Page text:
Having now watched the film -- which is terrible, filled with specious reasoning, false dichotomies, and self-contradiction -- I find that I did learn a thing or two. I had assumed that Creationism and Intelligent Design were the same thing. They are not. Creationism is the belief that God created the Earth more or less the way it's described in Genesis. Intelligent Design merely holds that certain things about life on this planet are best explained by something supernatural. Where there are gaps in scientific knowledge, ID fills 'em in.
There is plenty of overlap between Creationism and ID, of course, and I guess you could say all Creationists are also ID-ists. But you can certainly believe in ID without believing God made the world in six days. The film says that this misunderstanding is why so many scientists are so virulently anti-ID -- because they think it's Creationism, which truly doesn't have much scientific evidence in its favor.
Now then. The film opened on 1,052 screens and made $2.97 million, coming in 10th place at the weekend box office. That's the third best opening in history for a documentary, and it's already enough to make Expelled the 30th highest-grossing doc of all time. By the time it's finished its run, it will almost certainly crack the top 10. It's a terrible movie, but for a documentary, it's very successful. Those are excellent numbers. You gotta give 'em their props.
Or maybe you don't. IMDb's studio briefing for Monday (which used estimated weekend figures, not the final ones) said it "flopped," adding: "The Ben Stein documentary Expelled: No Intelligence Allowed, which argued on behalf of 'intelligent design' -- that is, the biblical view of creation -- failed to bring out church groups in big numbers and settled for just $3.1 million to wind up in ninth place." Never mind the inaccurate definition of ID -- what's with the slanted assessment of the film's box office haul? Yeah, $3 million and ninth place is a lousy opening weekend for a mainstream wide release -- but Expelled is a documentary, and it played on 1,000 screens instead of the 2,000+ that are typical for a wide release. How many docs have opened in the top 10 at all?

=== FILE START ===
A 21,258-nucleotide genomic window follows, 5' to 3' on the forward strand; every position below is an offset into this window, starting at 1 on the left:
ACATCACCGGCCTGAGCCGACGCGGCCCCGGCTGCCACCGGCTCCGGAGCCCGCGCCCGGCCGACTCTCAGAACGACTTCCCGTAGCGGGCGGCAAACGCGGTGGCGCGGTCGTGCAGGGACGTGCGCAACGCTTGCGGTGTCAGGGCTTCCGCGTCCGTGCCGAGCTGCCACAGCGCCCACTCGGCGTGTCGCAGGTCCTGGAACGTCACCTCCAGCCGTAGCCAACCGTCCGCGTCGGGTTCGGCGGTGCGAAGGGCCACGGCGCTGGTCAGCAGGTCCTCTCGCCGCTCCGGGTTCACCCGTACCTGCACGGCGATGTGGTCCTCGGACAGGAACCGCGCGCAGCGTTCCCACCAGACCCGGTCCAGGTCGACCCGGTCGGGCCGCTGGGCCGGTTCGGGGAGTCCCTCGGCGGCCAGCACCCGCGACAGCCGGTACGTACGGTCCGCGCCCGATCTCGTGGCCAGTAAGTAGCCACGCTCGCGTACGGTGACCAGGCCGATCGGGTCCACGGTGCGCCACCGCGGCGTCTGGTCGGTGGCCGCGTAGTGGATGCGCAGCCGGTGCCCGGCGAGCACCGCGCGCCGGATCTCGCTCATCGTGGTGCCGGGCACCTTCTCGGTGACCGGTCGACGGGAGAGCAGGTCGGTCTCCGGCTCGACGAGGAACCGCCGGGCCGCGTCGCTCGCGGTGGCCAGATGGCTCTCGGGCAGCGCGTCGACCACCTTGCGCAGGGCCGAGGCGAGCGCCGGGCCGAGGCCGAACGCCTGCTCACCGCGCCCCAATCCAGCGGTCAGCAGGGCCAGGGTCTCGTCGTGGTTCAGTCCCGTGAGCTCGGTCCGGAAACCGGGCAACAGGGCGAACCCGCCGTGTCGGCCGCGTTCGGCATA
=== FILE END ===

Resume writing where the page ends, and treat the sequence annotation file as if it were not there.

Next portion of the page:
Other box office reports haven't been quite so dismissive. Variety, the Associated Press, and AFP all mention the film's score without comment. Entertainment Weekly's Joshua Rich gives it a fair shake in his report, though, and so did Cinematical's Peter Martin in his. (Whew! That would have been awkward.)
Look, I'm not defending the film. Let me say again that it's utter crap, with jaw-dropping assertions that, for example, a belief in evolution leads to Nazism. (WTF, Ben Stein?) But I don't see how you can deny that its box office take is sizable for a documentary. To suggest otherwise is to let your bias against the film speak for you.